Indiana man convicted in 2004 slaying seeks early release

Jail Cell
(WISH photo)

MUNCIE, Ind. (AP) — A central Indiana man serving a 40-year sentence for killing a man he said sexually molested him and his late brother as children is seeking early release from prison, saying he’s turned his life around behind bars.

Jeremiah D. Brown, 33, and his attorney urged a Delaware Circuit Court judge in Muncie this week to modify his sentence to allow him to leave prison. Testimony indicated Brown has earned two college degrees while incarcerated, participated in numerous training and counseling programs and counseled other young offenders.

“I’d like to say I’m not the young troubled individual I was once,” Brown told Judge Thomas Cannon Jr. “I believe the person I am today has a lot more to offer.”

Brown pleaded guilty to voluntary manslaughter in March 2005 and was sentenced to 40 years for fatally stabbing 54-year-old James Seldomridge in the victim’s apartment, The Star Press reported.

During his trial, Brown said Seldomridge was his father’s longtime drinking buddy and that he had molested him and his brother as children.

Brown was 21 when he killed Seldomridge in March 2004, about a week after Brown’s 18-year-old brother took his own life. Brown testified that his brother’s death had sent him into a rage.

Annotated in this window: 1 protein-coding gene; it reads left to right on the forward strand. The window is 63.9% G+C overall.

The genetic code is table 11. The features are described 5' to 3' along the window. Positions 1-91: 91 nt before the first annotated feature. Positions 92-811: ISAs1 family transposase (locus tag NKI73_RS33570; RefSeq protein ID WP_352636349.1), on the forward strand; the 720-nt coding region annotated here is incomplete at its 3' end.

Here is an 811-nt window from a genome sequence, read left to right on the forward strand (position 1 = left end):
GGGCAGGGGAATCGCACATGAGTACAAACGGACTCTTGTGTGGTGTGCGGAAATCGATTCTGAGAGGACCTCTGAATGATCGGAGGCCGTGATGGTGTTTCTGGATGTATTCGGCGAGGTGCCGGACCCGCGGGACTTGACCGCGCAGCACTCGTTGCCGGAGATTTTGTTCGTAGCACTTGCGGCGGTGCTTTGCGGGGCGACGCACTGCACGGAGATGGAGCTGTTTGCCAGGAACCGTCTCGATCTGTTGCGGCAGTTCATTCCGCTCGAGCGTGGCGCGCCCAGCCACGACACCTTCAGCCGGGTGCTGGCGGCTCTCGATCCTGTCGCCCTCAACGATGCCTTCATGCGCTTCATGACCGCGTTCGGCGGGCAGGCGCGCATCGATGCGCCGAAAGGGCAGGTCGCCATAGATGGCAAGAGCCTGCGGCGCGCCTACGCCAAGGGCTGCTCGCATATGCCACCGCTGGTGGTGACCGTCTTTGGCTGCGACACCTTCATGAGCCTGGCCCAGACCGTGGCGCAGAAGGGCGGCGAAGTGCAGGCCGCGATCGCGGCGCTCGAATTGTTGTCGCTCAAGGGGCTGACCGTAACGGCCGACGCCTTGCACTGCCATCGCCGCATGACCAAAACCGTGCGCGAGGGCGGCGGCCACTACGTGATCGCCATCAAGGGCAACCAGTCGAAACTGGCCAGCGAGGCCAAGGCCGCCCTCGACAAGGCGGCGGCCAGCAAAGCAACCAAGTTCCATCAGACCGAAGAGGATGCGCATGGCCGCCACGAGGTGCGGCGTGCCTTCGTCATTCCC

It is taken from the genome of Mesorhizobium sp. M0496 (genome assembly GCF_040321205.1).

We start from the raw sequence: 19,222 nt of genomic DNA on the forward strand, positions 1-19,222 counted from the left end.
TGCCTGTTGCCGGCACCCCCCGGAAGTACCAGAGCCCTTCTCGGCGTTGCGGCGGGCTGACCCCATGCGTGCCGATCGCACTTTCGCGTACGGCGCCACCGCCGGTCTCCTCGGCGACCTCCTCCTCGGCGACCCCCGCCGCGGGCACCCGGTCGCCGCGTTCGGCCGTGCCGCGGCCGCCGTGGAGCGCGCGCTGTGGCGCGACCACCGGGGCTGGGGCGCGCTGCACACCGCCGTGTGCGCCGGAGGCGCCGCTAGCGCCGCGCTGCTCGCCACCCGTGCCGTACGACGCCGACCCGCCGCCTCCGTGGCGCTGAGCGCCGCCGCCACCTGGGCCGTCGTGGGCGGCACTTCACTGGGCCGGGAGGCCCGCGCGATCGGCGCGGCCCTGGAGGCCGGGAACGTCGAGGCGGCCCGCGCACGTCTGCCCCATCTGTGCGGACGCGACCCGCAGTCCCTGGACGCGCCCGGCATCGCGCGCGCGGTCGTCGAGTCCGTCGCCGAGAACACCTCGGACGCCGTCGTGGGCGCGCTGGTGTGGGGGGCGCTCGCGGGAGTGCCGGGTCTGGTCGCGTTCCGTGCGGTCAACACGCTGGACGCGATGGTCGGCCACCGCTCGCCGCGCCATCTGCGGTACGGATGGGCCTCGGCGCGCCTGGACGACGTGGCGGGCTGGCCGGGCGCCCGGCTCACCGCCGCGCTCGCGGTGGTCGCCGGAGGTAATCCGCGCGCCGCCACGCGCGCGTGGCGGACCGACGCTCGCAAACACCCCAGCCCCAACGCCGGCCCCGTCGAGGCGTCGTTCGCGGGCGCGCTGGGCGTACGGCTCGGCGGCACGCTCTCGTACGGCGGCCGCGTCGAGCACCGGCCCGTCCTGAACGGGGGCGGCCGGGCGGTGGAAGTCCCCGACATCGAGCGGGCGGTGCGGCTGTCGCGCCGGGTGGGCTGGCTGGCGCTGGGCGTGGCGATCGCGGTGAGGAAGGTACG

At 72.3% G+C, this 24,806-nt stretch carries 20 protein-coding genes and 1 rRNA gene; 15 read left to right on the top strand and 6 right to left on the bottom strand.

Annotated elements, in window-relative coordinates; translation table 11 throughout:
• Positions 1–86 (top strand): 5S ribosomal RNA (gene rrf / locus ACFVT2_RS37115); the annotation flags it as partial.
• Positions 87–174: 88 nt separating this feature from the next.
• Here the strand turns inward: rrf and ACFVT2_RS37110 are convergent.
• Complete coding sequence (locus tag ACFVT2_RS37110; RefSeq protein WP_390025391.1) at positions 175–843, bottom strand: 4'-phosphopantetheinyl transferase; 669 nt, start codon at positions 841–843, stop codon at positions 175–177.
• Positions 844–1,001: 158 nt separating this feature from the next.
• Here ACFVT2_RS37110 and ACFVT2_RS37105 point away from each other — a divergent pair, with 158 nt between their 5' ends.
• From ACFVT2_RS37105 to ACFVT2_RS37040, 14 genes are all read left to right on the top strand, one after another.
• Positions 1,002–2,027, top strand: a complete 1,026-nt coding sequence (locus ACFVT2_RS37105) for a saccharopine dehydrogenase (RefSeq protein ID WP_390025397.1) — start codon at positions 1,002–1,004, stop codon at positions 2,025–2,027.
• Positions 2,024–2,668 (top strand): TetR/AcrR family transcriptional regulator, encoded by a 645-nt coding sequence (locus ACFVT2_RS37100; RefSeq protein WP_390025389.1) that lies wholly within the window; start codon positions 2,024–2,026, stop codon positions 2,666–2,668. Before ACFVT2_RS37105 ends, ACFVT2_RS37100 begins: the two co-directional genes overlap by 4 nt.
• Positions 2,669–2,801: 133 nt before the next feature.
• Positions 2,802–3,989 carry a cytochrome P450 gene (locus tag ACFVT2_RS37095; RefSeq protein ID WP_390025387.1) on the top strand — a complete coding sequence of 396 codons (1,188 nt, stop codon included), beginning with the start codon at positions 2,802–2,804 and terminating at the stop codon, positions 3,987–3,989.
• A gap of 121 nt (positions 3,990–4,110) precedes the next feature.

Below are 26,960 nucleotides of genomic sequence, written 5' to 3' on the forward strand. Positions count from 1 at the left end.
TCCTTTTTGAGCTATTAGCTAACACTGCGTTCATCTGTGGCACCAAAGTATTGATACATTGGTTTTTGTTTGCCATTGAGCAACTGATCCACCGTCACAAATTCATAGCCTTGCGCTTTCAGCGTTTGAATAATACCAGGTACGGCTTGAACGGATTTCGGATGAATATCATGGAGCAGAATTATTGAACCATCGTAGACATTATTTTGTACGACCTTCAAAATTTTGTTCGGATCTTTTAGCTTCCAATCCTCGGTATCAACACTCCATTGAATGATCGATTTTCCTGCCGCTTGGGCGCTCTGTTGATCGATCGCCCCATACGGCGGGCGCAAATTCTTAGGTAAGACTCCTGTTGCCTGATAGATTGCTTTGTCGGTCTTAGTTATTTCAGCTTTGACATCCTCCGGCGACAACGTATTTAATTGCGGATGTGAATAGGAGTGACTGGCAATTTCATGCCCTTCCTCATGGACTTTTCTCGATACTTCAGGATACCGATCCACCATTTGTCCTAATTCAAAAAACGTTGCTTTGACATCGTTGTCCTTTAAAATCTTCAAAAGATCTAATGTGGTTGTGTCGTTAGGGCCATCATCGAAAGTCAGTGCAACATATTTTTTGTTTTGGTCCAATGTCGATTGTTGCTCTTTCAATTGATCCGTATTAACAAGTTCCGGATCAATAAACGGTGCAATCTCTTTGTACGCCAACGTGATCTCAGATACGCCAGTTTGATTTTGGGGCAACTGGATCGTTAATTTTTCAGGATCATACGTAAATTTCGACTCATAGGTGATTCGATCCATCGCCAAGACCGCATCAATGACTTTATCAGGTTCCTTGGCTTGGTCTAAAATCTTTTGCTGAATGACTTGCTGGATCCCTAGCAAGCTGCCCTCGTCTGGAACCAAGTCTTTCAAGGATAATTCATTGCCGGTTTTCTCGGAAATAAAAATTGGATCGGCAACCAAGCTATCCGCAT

He told the judge at Tuesday’s hearing that he’s “very sorry and ashamed” for having caused Seldomridge’s death.

“Have you forgiven him?” Cannon asked Brown.

“Yes,” Brown said, quietly, after a few seconds.

Brown’s attorney, Don Dunnuck, said the criminal justice system had affected his client “in a positive way.”

Chief Deputy Prosecutor Judi Calhoun, who participated in Brown’s 2005 prosecution, said the defendant “should be proud of what you accomplished.”

“Not everyone takes advantage of these programs,” she added.

The judge told Brown his list of accomplishments while in prison was likely “the most impressive” he had seen from an inmate seeking a sentence reduction.

“I think you’ve made me a believer,” he said. “Don’t make me regret it.”

However, Cannon said he would not take formal action in the case until he determines whether Brown could be placed on electronic home detention in Marion County, where the inmate intends to live with his aunt.

 

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